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Navigating the world of exotic ETFs

It is hard to find an asset class that has seen more explosive growth and diversification in recent years than exchange-traded funds, including a proliferation of exotic products that track highly niche indexes.

“It’s definitely become a more and more complicated process as time goes on, because they’re just so many options in this space,” says Dana D’Auria, director of research at Symmetry Partners, a registered investment advisor based in Glastonbury, Connecticut.

Those options run the gamut from low-cost, plain-vanilla funds that track indexes such as the S&P 500 to far more exotic, niche-focused ETFs that might be entirely concentrated in an individual country, a certain commodity, or a set of companies in a particular sector.

D’Auria is highly cautious about exotic ETFs, warning that “they might be a fit not for an investor but a speculator” and that therefore clients should heed the iron rule of gambling.

“Don't put in any money you don’t want to lose,” she says.

Grant Engelbart, a portfolio manager at CLS Investments, takes a more sanguine approach to exotic ETFs, arguing that they can provide a healthy balance and diversification to a portfolio, offering exposure to niche markets that might have a tremendous upside.

But all things in moderation.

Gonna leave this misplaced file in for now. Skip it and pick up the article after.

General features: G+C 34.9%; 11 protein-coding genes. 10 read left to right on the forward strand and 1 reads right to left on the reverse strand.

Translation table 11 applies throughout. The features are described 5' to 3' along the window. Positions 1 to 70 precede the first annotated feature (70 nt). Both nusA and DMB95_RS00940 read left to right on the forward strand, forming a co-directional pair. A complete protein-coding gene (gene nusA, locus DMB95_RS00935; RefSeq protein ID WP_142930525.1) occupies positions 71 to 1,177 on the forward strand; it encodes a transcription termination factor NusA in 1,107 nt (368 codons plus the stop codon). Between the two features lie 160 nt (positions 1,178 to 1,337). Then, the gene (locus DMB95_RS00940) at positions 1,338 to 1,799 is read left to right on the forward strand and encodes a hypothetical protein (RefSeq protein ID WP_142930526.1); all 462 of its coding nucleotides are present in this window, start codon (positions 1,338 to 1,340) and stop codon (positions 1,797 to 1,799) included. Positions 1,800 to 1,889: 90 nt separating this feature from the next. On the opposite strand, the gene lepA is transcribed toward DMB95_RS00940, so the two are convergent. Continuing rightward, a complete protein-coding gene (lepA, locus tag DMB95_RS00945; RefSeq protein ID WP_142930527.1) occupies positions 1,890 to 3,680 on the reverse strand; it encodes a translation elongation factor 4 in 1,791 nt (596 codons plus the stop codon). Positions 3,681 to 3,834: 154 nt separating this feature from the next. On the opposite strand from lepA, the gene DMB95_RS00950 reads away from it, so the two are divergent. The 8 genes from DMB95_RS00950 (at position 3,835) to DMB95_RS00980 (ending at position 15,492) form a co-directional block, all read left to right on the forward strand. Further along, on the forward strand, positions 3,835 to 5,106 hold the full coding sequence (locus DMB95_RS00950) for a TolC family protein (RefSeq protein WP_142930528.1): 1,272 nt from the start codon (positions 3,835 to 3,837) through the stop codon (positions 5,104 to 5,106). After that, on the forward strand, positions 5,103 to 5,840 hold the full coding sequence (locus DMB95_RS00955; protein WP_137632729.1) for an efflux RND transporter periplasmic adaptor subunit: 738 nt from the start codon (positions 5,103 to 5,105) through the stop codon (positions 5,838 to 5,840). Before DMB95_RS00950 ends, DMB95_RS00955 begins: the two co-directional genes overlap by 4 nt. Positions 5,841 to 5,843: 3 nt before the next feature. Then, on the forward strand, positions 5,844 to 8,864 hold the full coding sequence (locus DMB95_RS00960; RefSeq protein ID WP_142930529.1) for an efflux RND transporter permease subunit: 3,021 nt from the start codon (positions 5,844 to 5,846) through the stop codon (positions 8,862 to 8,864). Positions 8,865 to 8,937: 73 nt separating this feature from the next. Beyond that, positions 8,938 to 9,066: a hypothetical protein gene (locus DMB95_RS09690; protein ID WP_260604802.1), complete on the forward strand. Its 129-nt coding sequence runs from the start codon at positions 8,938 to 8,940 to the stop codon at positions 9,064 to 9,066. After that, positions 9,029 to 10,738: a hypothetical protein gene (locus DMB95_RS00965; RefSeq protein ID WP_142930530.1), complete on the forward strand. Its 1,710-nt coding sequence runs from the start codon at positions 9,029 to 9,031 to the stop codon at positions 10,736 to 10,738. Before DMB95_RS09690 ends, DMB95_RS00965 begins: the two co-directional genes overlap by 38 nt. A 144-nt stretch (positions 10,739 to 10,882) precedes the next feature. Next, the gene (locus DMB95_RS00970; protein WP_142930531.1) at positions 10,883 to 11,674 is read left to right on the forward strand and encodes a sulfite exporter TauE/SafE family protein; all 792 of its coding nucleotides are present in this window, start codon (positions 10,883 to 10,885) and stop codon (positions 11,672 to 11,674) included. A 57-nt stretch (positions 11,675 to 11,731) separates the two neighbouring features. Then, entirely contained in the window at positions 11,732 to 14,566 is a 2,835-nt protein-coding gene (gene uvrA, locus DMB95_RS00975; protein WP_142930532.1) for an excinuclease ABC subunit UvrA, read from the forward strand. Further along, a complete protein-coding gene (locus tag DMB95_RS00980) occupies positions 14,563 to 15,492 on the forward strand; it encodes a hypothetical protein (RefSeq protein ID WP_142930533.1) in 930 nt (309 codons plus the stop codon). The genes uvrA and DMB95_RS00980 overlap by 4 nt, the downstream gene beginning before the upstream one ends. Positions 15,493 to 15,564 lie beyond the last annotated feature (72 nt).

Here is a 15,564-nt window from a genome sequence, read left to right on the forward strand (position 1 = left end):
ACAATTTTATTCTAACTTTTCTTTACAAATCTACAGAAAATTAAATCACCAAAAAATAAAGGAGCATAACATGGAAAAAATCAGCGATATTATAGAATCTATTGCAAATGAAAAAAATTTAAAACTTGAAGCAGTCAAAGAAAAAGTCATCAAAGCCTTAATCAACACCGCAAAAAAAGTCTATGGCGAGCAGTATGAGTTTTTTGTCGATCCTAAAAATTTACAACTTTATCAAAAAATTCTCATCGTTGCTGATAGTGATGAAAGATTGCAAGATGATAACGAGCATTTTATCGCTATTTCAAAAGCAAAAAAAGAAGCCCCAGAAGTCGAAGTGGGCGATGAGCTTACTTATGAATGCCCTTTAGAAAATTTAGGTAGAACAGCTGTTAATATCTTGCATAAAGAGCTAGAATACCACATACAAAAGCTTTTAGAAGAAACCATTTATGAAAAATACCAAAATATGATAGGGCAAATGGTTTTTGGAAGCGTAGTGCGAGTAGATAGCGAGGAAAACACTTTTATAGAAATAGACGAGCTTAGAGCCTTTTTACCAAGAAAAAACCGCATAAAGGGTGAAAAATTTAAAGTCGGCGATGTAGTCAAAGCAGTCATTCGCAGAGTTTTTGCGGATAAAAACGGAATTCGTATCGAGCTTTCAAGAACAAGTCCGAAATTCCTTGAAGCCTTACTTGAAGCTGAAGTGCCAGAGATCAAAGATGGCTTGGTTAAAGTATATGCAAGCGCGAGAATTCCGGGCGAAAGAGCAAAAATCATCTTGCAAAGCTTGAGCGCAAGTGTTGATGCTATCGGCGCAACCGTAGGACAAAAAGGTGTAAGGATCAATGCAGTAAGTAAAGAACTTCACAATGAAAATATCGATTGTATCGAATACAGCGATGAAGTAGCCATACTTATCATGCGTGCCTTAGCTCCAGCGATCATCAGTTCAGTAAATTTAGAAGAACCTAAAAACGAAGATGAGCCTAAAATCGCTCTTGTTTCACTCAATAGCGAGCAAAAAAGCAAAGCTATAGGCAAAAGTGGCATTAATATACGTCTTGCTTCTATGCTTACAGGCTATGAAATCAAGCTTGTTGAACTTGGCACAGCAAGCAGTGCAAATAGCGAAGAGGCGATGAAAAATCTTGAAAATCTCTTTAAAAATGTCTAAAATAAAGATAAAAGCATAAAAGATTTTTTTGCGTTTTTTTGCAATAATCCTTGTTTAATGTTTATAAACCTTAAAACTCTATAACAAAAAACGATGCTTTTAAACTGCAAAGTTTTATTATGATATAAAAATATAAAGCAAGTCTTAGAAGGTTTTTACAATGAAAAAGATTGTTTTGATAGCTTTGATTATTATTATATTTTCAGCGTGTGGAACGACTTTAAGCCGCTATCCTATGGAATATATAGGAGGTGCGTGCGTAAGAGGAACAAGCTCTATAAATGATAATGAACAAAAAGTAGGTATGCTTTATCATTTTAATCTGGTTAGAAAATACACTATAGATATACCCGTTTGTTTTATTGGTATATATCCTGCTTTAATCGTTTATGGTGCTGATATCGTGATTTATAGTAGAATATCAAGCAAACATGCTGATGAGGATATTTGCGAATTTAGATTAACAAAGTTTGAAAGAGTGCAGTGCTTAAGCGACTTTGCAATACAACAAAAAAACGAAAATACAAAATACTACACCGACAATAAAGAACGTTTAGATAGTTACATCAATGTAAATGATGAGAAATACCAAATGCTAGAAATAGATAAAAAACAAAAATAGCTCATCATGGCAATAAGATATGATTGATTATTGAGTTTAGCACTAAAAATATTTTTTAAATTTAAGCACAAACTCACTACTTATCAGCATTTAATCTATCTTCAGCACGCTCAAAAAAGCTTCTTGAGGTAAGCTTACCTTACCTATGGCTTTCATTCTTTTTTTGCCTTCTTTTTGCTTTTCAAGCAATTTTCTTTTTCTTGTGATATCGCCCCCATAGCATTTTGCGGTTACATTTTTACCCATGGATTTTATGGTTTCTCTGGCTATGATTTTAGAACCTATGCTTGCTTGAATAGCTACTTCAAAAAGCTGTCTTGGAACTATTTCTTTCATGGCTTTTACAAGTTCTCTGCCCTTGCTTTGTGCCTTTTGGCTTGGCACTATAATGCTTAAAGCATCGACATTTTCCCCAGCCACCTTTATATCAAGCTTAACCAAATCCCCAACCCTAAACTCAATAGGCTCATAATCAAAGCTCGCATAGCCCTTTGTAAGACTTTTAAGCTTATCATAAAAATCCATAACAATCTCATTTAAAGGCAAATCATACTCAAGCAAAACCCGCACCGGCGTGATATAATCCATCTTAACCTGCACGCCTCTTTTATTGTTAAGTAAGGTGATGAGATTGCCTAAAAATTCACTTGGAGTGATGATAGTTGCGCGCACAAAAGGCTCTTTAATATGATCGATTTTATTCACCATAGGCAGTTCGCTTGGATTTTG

At CLS, a third-party money manager focused on ETFs in Omaha, Nebraska, the firm aims to pair clients with funds based on their risk tolerance.

So Engelbart suggests that clients with the greatest appetite for risk might have on the order of 10% to 15% of their ETF holdings in so-called satellite positions, while leaving the bulk of their assets for more conventional smart-beta and active products.

“I think you scale that down as you decrease your overall risk level,” he says.

For CLS, the measure of a fund always comes back to an analysis of its underlying value and where it is trading. So now, for instance, following the Trump administration’s move to withdraw from the Paris climate accord and roll back Obama-era environmental regulations, there may be an upside in funds that focus on clean energy companies, which have taken a hit.

“We struggle a little to determine whether some of these areas are properly valued,” Engelbart says. “We'll look at things like clean energy, because it is definitely depressed in price.”

Many niche ETFs also can appeal to clients interested in socially conscious investing.

Clean-energy funds would fit that bill, as would a fund focused on companies that promote gender diversity, that fight obesity or promote organic products. These are all real ETFs.

What's more, some advisors identify an intangible benefit for clients, particularly younger ones, in seeing their money being put in service of a cause that they support.

“The visual look of a client seeing certain things in a portfolio is important,” Engelbart says.

“From an advisor standpoint, utilizing some of these areas as a way to show to a younger clientele, I think it keeps them invested, and part of our risk budgeting system is to keep clients invested," he says. “That's how I think that these products can be used [from] a portfolio standpoint.”

This story is part of a 30-30 series on navigating the growing world of choices for client portfolios.

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